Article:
For the first time measuring the speed of the Earth's rotation around its axis using entangled photons For the first time measuring the speed of the Earth's rotation around its axis using entangled photons

For the first time measuring the speed of the Earth's rotation around its axis using entangled photons

For the first time measuring the speed of the Earth's rotation around its axis using entangled photons

Researchers have developed a quantum analogue of the Sagnac interferometer, a special measuring device used to measure the rotation speed of the Earth and man-made objects.

For the first time, Austrian physicists have measured the Earth's rotation speed with fairly high precision while observing how the planet's motion around its axis affects the properties of entangled light particles moving inside a quantum interferometer. This came in a statement published by the press service of the University of Vienna.

Yu Haotson, a researcher at the University of Vienna, said: Our experiments were a big step forward in measuring the speed of the Earth's rotation around its axis. It has been almost a century since physicists first began using ordinary light to study the motion of the planet around its axis. "We were able to achieve the sensitivity required to make such measurements using entangled amounts of light."

Yu Haotson and his colleagues developed a quantum analogue of the Sagnac interferometer, a special scientific instrument used to measure the rotation speed of the Earth and man-made objects. It consists of a group of light sources and several mirrors that make the light travel clockwise and counterclockwise within a closed loop. The rotation of the object to be studied forces the light rays to “interfere” with each other in a special way, allowing the speed of its rotation to be determined.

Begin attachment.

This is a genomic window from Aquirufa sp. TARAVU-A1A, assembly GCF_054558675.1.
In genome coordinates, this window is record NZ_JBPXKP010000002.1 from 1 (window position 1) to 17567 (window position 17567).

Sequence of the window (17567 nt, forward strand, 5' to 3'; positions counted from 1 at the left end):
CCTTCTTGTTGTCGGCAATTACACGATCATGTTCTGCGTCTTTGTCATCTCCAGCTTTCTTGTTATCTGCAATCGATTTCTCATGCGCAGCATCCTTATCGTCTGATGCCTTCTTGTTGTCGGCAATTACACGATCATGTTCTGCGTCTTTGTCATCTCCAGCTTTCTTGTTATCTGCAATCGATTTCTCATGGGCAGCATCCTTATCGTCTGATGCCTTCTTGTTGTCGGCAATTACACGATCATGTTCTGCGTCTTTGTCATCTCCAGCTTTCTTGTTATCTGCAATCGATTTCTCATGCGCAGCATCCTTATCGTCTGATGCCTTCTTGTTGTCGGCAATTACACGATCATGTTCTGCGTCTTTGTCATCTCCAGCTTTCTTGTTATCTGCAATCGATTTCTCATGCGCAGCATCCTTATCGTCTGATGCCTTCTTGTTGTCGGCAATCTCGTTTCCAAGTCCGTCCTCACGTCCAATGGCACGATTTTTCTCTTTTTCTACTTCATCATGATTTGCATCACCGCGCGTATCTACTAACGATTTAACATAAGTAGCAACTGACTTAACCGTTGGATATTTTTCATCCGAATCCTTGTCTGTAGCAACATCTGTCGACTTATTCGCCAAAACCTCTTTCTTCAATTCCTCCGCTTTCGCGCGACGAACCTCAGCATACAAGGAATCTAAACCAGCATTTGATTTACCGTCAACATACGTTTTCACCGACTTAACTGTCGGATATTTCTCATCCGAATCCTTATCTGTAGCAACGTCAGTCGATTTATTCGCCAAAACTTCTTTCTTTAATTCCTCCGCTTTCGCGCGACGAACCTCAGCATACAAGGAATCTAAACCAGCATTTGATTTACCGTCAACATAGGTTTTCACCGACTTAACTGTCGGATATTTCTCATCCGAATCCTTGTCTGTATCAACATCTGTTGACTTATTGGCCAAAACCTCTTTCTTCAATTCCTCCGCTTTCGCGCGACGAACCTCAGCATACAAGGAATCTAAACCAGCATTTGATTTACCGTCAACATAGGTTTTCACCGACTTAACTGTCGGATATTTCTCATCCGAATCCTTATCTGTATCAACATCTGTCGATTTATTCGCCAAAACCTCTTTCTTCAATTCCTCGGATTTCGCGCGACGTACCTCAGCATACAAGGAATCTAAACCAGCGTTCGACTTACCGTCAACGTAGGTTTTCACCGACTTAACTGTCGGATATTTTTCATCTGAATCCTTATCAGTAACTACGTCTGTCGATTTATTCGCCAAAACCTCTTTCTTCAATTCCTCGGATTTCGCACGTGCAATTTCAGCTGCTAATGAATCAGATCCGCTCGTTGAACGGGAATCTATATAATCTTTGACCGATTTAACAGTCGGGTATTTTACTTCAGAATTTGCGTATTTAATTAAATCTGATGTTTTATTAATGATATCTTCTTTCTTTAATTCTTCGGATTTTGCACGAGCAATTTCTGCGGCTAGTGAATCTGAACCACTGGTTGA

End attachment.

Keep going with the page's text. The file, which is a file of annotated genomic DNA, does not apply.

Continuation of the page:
The Austrian physicists hypothesized that the accuracy of the "Sagnac" interferometer would increase significantly if it did not use ordinary lasers, but rather used single photon sources capable of producing pairs of more "entangled" light particles. However, the properties of these quantities must be chosen in such a way that measurements of their properties exceed the limitations on measurement accuracy imposed by Heisenberg's uncertainty principle.

Guided by this idea, the scientists assembled a prototype of the SANIAC quantum interferometer, a source of connected entangled photons connected to two kilometer-long pieces of optical fiber wound on an aluminum frame. These parts are connected to each other by a special switch that allows scientists to make the light particles in each ring go in the same direction or in opposite directions.

This switch allowed physicists to neutralize the effect of the Earth's rotation on the operation of the interferometer and measure the planet's speed around its axis to 452 meters per second with a fairly low error of about 30 m/s, relying only on the quantum properties of the photons. Scientists hope that subsequent developments in the operation of quantum interferometers will increase the accuracy of measurements exponentially, and will make it possible to use these tools to observe quantum objects in curved space-time.

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